Boeing begins final assembly of first 787-10 Dreamliner
Having finalized the model's design a year ago, Boeing has now begun the final assembly of its first 787-10 Dreamliner. The 787-10 is a mid-size, widebody passenger aircraft designed for long-range flights and is the longest member of the 787 Dreamliner family, as well as the most efficient Boeing plane so far.
The 787-10 Dreamliner is being built at Boeing South Carolina's Final Assembly facility, in a process that will see its major sections joined together, interior and exterior components fitted and power turned on. Production tests will also be carried out.
The 787-10 is the third 787 Dreamliner model and is based on the earlier 787-9, with Boeing saying that both design cost and time were able to be minimized as a result. At 224-ft (68-m) long, compared to the 206 ft (63 m) length of the 787-9, it has more room for seats and cargo, with up to 330 passengers able to be accommodated in a in a two-class configuration and 6,802 cu ft (193 cu m) of cargo space.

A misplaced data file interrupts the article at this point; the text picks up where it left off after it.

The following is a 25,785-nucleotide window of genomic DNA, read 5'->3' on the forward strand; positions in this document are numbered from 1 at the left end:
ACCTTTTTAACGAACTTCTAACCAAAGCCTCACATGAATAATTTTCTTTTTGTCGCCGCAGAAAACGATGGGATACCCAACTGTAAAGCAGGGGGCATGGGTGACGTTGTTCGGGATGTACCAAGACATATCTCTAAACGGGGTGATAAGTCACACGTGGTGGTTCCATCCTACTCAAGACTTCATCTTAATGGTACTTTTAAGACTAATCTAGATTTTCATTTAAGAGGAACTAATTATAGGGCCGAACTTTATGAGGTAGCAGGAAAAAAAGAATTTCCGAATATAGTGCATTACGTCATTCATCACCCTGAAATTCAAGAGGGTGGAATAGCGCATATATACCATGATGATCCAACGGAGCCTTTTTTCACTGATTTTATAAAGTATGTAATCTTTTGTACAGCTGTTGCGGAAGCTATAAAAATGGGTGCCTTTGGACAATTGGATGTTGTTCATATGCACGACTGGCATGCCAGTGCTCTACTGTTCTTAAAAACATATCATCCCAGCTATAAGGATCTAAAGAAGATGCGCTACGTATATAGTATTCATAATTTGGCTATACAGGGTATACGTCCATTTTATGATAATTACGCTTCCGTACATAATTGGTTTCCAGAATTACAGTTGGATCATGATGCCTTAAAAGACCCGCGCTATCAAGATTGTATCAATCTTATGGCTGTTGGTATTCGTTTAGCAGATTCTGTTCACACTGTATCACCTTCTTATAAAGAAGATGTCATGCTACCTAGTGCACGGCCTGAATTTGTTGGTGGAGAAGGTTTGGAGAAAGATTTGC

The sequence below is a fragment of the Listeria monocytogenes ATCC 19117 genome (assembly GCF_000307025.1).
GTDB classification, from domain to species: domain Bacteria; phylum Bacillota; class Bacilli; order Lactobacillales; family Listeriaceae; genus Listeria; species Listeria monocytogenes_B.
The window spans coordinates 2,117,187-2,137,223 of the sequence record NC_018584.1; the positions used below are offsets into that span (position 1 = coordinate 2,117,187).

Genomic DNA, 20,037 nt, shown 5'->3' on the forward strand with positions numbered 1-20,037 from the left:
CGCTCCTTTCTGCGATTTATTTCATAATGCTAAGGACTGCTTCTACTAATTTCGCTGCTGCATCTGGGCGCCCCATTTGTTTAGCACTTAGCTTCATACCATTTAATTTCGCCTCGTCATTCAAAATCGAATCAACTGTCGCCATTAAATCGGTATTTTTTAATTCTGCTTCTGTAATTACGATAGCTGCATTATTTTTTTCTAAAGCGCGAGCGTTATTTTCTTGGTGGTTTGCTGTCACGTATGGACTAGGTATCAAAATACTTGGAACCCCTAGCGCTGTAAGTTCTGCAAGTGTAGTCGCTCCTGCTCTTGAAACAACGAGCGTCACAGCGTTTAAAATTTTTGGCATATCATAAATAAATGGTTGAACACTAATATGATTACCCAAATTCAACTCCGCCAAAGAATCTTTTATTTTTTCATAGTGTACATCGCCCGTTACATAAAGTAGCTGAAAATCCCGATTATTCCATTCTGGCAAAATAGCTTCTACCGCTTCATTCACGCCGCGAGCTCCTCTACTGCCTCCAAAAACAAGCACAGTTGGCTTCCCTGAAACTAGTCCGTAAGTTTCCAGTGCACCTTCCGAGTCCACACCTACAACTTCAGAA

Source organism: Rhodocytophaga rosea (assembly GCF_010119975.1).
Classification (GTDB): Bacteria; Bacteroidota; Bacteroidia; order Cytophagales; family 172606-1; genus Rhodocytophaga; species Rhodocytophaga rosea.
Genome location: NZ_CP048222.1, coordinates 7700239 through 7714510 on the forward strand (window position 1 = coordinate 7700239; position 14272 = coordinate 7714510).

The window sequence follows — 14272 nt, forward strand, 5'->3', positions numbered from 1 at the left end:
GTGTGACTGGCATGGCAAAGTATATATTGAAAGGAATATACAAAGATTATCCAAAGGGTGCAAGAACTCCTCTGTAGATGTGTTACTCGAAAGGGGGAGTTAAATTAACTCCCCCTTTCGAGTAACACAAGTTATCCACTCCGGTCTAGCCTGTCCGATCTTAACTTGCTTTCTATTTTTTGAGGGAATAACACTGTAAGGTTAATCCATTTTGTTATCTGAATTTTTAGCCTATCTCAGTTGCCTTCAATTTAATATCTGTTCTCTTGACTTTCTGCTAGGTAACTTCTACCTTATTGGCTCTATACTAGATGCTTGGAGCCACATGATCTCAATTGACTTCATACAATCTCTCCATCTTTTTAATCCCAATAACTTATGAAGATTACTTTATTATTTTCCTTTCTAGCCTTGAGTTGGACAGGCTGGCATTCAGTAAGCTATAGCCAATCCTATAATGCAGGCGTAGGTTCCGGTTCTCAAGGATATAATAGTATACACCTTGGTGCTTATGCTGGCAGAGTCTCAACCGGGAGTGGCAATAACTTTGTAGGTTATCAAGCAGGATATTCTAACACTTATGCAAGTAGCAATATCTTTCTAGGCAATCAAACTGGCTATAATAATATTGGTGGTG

Boeing says the plane is 25 percent more efficient in terms of fuel per seat and emissions than the those it will replace and that is at least 10 percent more fuel efficient that its competitors. Fully fueled, the 787-10 will have a range of 6,430 nautical miles (11,910 km).
There are 154 orders from nine customers so far for the 787-10. Its first flight is set for next year and first deliveries are expected in 2018.
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